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Lateral semicircular canal dilatation in a patient with congenital hearing loss due to α-tectorin mutation: microanatomical considerations
  1. Anastasios Goulioumis1,2,
  2. Michalis Athanasopoulos1,
  3. Kleanthi Kalogerakou3 and
  4. Kostis Gyftopoulos2
  1. 1Otorhinolaryngology, Karamandanio Children's Hospital, Patras, Greece
  2. 2Anatomy, University of Patras School of Health Sciences, Patras, Greece
  3. 3CT and MRI, Athens Medical Centre, Athens, Greece
  1. Correspondence to Dr Anastasios Goulioumis; goulioum{at}


The tectorial membrane is crucial in the physiology of the auditory neuroepithelium. Mutations in one of its functional molecules, α-tectorin, lead to autosomal dominant and recessive congenital mid-frequency, non-syndromic hearing loss.

Typically, α-tectorin mutations are not accompanied by any morphological abnormalities of the labyrinth. For the first time, we present a case of a toddler boy with congenital hearing loss due to TECTA gene mutation and concomitant bilateral dilation of the lateral semicircular canals.

The expression of glycoproteins, like α-tectorin, varies between the distinct labyrinth acellular membranes. Various mutations in the TECTA gene may affect additional glycoproteins that share a high percentage of sequence similarity at the amino acid level with α-tectorin. The mutated glycoproteins differ in the hydration level of their side chains of glycosaminoglycans. Hydration level could affect the mass of the ampullary cupula of the lateral semicircular canal leading to its dilation during embryogenesis.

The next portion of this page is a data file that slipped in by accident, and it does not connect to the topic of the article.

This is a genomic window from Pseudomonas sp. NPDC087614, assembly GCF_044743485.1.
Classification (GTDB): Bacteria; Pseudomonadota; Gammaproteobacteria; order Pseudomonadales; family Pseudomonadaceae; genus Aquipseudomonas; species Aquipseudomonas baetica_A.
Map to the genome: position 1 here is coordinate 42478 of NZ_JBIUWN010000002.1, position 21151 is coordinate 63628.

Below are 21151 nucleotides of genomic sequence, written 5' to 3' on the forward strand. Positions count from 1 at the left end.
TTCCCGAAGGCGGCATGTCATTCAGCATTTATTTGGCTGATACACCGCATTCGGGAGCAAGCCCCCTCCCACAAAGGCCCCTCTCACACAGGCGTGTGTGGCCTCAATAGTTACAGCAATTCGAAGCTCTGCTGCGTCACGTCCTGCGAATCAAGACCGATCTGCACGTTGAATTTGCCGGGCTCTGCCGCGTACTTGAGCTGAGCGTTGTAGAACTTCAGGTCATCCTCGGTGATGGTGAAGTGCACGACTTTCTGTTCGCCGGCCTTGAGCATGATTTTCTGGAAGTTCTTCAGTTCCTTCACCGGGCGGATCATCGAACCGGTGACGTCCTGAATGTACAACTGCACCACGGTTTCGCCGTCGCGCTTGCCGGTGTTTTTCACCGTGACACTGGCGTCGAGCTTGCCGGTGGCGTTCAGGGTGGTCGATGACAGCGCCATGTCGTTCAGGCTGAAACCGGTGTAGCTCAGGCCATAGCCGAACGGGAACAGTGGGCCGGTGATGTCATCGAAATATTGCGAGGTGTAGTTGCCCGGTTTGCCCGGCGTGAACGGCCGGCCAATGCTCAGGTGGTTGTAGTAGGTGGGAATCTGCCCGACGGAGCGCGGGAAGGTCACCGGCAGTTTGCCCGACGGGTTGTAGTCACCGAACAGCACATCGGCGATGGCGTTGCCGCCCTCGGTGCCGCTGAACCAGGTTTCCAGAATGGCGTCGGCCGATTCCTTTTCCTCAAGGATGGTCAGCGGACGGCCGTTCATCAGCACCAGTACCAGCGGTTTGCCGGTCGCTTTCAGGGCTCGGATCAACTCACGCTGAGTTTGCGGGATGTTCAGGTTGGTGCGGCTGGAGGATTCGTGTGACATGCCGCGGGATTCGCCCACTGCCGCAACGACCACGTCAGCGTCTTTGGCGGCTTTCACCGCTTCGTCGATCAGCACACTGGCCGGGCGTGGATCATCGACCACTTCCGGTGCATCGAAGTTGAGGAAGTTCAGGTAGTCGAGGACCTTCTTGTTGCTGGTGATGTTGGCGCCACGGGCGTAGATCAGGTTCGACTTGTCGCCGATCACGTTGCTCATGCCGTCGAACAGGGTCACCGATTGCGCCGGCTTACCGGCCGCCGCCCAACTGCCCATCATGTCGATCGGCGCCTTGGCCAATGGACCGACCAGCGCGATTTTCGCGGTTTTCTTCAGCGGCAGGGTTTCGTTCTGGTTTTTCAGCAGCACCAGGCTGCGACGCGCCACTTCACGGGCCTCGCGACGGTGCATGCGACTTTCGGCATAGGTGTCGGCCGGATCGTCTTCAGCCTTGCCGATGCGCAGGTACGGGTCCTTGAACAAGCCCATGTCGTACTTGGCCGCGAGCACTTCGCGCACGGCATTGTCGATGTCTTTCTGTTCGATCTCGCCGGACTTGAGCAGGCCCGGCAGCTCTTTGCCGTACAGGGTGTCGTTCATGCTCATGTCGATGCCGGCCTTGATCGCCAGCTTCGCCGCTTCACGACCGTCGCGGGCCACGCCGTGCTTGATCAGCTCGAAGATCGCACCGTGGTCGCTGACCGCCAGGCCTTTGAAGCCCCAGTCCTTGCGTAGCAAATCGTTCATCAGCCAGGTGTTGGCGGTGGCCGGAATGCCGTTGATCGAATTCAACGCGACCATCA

• Ear, nose and throat/otolaryngology
  • Genetics
  • Congenital disorders

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  • Contributors AG contributed to drafting of the text, AG and KK contributed to sourcing and editing of clinical images, and AG, MA, KK and KG contributed to investigation results, drawing original diagrams and algorithms, and critical revision for important intellectual content. AG, MA, KK and KG gave final approval of the manuscript.

  • Funding The authors have not declared a specific grant for this research from any funding agency in the public, commercial or not-for-profit sectors.

  • Case reports provide a valuable learning resource for the scientific community and can indicate areas of interest for future research. They should not be used in isolation to guide treatment choices or public health policy.

  • Competing interests None declared.

  • Provenance and peer review Not commissioned; externally peer reviewed.